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Int J Nurs Stud. 2015 May;52(5):913-9. doi: 10.1016/j.ijnurstu.2015.01.011. Epub 2015 Feb 18.

Associations between the treatments and outcomes of patients with upper and lower lymphoedema in Japan: a cross-sectional observational study.

Author information

1
Graduate School of Medical Sciences, Division of Health Sciences, Graduate Course of Nursing Science, Kanazawa University, Kanazawa, Japan.
2
Department of Clinical Nursing, Institute of Medical, Pharmaceutical and Health Sciences, Kanazawa University, Kanazawa, Japan.
3
Department of Gerontological Nursing/Wound Care Management, Division of Health Sciences and Nursing, Graduate School of Medicine, University of Tokyo, Tokyo, Japan.
4
Department of Clinical Nursing, Institute of Medical, Pharmaceutical and Health Sciences, Kanazawa University, Kanazawa, Japan. Electronic address: junkosgm@mhs.mp.kanazawa-u.ac.jp.

Abstract

BACKGROUND:

Lymphoedema is not currently curable, and it is important that symptoms are alleviated by appropriate treatment. Treatments aim to delay the progression of swelling and to improve patients' quality of life (QOL). There are many objective and subjective outcomes of lymphoedema, but it is unclear which outcomes should be used to evaluate lymphoedema treatments.

OBJECTIVE:

This study aimed to examine the associations between lymphoedema treatments and outcomes.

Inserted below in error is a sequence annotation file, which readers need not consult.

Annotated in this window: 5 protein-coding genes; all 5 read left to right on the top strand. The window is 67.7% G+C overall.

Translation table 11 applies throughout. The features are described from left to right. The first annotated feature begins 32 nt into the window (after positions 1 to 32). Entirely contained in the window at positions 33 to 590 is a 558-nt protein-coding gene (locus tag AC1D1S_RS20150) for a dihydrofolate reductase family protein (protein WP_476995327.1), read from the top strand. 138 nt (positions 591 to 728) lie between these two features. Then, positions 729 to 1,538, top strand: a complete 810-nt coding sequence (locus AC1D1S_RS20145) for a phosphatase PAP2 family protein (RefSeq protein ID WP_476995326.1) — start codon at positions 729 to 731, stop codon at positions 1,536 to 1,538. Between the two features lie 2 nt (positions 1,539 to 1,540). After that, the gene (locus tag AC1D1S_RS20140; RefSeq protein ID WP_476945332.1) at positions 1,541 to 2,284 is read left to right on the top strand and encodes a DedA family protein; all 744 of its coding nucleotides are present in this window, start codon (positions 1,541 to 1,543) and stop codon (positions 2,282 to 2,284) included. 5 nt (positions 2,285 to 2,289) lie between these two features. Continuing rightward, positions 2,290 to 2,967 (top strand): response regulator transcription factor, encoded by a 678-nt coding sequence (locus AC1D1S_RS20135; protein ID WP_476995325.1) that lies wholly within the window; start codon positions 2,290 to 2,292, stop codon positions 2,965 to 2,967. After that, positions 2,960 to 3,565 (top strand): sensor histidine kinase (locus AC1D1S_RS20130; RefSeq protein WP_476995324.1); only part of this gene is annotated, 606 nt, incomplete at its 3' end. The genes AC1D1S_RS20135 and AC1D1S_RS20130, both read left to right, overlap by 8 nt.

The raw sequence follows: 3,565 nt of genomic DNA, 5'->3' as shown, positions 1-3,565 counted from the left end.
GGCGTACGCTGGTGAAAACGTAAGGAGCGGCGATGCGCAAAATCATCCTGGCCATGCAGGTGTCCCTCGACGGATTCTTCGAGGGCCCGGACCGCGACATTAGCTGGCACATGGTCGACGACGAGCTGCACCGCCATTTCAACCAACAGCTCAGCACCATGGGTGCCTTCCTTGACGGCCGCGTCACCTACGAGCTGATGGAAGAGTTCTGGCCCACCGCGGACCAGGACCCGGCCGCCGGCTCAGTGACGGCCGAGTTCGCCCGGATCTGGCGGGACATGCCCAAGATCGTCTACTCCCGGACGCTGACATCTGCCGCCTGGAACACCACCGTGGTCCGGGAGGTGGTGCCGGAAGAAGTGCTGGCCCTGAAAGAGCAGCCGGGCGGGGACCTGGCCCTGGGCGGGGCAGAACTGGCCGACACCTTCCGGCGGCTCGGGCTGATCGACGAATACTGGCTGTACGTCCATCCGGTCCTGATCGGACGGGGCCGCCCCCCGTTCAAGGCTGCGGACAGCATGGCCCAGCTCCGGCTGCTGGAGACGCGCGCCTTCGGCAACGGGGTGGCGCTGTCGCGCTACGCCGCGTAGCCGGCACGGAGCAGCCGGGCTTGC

DESIGN:

A cross-sectional observational study.

SETTING:

Lymphoedema outpatient clinics in Japan.

PARTICIPANTS:

A total of 170 patients with lymphoedema were recruited from four outpatient clinics.

METHODS:

The data were collected from medical records, physical assessments, and interviews. The following objective outcomes were evaluated: circumference measurements, Stemmer sign, cellulitis, and skin hardness. The following subjective outcomes were evaluated: satisfaction with treatment, subjective symptoms, EuroQol-5 dimensions, and a quality of life measure for limb lymphoedema (LYMQOL). Multiple regression analysis was performed to examine the associations between lymphoedema treatments and their outcomes.

RESULTS:

Secondary lymphoedema was present in 158 patients (92.9%), and 91 patients (53.5%) had lower lymphoedema. The patients using compression garments were 2.63 times more likely to have a positive Stemmer sign and 2.85 times more likely to be satisfied with their treatment than those who were not using compression garments (p=0.02 for Stemmer sign, p<0.01 for satisfaction). The patients treated with simple lymphatic drainage (SLD) exhibited a 2.26-fold greater level of satisfaction with treatment than those not receiving this treatment (p<0.01). The patients treated with complete decongestive therapy (CDT) had higher QOL than did those not receiving this therapy (β=-0.19, p=0.04).

CONCLUSIONS:

The progression of swelling can be evaluated using the Stemmer sign with regard to compression therapy. The degree of satisfaction can be evaluated as the patient's satisfaction with their lymphoedema regarding compression garments and SLD, and improvements in QOL can be evaluated using the LYMQOL with regard to CDT. The subjective outcomes were not associated with every lymphoedema treatment in this study, and the effectiveness of lymphoedema treatment can be evaluated using several different outcomes.

KEYWORDS:

Cross-sectional studies; Lymphoedema; Outcome assessment; Therapy

PMID:
25769476
DOI:
10.1016/j.ijnurstu.2015.01.011
[Indexed for MEDLINE]

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